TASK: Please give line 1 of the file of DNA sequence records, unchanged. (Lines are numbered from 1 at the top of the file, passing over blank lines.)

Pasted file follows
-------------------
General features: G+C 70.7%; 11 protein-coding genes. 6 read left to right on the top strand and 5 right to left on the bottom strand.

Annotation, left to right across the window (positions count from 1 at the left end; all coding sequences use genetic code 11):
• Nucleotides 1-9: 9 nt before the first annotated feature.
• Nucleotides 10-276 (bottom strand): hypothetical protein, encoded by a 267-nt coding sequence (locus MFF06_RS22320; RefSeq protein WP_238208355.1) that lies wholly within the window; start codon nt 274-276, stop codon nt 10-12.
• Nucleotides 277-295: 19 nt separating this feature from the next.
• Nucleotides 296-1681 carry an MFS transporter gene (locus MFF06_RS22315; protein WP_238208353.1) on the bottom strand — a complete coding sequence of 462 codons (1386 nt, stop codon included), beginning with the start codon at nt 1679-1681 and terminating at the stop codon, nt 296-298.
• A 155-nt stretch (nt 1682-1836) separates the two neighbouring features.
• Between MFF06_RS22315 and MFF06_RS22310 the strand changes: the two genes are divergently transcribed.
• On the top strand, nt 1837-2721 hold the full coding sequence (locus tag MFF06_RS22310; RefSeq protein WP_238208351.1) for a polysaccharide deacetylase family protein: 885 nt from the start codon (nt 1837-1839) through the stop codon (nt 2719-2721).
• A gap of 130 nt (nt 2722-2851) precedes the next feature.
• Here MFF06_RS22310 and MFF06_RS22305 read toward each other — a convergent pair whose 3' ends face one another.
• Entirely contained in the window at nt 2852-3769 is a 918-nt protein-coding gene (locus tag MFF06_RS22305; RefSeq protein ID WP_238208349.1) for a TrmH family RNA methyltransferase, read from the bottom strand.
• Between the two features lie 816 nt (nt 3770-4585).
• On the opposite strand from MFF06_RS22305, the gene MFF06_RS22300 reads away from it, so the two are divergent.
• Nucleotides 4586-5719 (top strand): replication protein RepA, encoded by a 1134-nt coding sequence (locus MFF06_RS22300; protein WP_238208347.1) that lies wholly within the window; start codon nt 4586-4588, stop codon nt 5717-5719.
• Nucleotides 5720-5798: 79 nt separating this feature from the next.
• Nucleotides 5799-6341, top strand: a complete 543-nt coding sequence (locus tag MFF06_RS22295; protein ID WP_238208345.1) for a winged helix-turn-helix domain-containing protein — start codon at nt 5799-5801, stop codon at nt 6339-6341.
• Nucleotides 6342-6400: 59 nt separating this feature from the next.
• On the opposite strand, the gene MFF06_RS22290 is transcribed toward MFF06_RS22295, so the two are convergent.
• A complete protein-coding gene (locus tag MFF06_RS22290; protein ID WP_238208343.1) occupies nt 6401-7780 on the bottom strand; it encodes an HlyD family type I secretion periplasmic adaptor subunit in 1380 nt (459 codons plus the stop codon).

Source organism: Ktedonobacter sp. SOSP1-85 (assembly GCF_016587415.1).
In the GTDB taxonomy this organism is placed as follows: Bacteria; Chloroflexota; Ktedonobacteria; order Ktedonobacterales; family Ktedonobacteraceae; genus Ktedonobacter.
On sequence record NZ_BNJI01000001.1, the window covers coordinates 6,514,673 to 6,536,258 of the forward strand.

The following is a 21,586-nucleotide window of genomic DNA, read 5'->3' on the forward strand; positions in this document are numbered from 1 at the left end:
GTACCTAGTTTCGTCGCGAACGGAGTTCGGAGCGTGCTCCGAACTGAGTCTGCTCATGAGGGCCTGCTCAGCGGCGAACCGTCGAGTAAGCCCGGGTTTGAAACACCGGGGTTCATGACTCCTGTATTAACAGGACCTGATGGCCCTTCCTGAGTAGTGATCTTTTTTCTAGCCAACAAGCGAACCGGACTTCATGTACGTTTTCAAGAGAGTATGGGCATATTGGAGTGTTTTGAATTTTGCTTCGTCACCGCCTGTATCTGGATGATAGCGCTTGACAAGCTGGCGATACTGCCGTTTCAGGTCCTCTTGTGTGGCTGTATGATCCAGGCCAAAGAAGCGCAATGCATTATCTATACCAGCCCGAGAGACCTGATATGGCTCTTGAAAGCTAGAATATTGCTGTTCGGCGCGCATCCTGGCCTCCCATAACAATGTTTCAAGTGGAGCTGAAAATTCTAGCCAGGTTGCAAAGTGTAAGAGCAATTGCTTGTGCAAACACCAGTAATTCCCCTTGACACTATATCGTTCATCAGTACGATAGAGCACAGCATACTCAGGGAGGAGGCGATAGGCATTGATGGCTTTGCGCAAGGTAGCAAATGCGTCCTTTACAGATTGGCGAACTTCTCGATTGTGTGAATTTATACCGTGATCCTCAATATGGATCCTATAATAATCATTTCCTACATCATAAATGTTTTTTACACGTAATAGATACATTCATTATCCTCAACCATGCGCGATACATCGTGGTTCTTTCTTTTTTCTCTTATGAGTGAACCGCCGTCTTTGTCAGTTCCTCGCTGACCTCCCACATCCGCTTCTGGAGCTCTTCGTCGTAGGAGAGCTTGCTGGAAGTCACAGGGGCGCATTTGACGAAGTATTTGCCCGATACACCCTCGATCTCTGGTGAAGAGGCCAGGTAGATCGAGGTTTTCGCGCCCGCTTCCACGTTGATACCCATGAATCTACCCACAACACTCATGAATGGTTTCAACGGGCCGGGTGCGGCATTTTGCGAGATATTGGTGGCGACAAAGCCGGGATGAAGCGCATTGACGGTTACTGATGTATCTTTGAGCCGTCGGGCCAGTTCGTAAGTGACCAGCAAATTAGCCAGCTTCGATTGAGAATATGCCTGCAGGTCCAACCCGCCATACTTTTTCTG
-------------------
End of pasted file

General features: G+C 70.7%; 11 protein-coding genes. 6 read left to right on the top strand and 5 right to left on the bottom strand.